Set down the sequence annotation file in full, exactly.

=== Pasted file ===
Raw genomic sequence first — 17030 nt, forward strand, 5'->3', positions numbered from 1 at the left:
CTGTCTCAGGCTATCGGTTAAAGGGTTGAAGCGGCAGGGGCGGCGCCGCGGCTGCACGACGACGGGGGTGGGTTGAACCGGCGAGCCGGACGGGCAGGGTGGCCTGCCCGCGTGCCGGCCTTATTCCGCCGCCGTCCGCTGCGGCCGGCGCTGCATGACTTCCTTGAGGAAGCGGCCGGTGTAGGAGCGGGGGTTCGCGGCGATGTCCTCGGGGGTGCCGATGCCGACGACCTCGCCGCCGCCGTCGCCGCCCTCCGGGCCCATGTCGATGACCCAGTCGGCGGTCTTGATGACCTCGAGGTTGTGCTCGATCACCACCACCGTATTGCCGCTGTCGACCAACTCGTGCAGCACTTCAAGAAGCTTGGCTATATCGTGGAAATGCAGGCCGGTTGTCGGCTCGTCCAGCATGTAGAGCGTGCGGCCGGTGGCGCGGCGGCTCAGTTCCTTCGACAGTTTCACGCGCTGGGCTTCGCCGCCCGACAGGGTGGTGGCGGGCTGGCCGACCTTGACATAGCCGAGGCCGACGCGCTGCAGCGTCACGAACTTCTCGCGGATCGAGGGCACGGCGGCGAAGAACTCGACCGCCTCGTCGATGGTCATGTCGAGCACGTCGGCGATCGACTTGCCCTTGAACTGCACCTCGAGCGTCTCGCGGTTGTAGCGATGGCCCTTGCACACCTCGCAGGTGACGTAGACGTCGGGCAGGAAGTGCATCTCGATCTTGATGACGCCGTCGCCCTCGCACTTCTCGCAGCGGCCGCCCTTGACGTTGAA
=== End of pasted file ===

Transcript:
Raw genomic sequence first — 17030 nt, forward strand, 5'->3', positions numbered from 1 at the left:
CTGTCTCAGGCTATCGGTTAAAGGGTTGAAGCGGCAGGGGCGGCGCCGCGGCTGCACGACGACGGGGGTGGGTTGAACCGGCGAGCCGGACGGGCAGGGTGGCCTGCCCGCGTGCCGGCCTTATTCCGCCGCCGTCCGCTGCGGCCGGCGCTGCATGACTTCCTTGAGGAAGCGGCCGGTGTAGGAGCGGGGGTTCGCGGCGATGTCCTCGGGGGTGCCGATGCCGACGACCTCGCCGCCGCCGTCGCCGCCCTCCGGGCCCATGTCGATGACCCAGTCGGCGGTCTTGATGACCTCGAGGTTGTGCTCGATCACCACCACCGTATTGCCGCTGTCGACCAACTCGTGCAGCACTTCAAGAAGCTTGGCTATATCGTGGAAATGCAGGCCGGTTGTCGGCTCGTCCAGCATGTAGAGCGTGCGGCCGGTGGCGCGGCGGCTCAGTTCCTTCGACAGTTTCACGCGCTGGGCTTCGCCGCCCGACAGGGTGGTGGCGGGCTGGCCGACCTTGACATAGCCGAGGCCGACGCGCTGCAGCGTCACGAACTTCTCGCGGATCGAGGGCACGGCGGCGAAGAACTCGACCGCCTCGTCGATGGTCATGTCGAGCACGTCGGCGATCGACTTGCCCTTGAACTGCACCTCGAGCGTCTCGCGGTTGTAGCGATGGCCCTTGCACACCTCGCAGGTGACGTAGACGTCGGGCAGGAAGTGCATCTCGATCTTGATGACGCCGTCGCCCTCGCACTTCTCGCAGCGGCCGCCCTTGACGTTGAA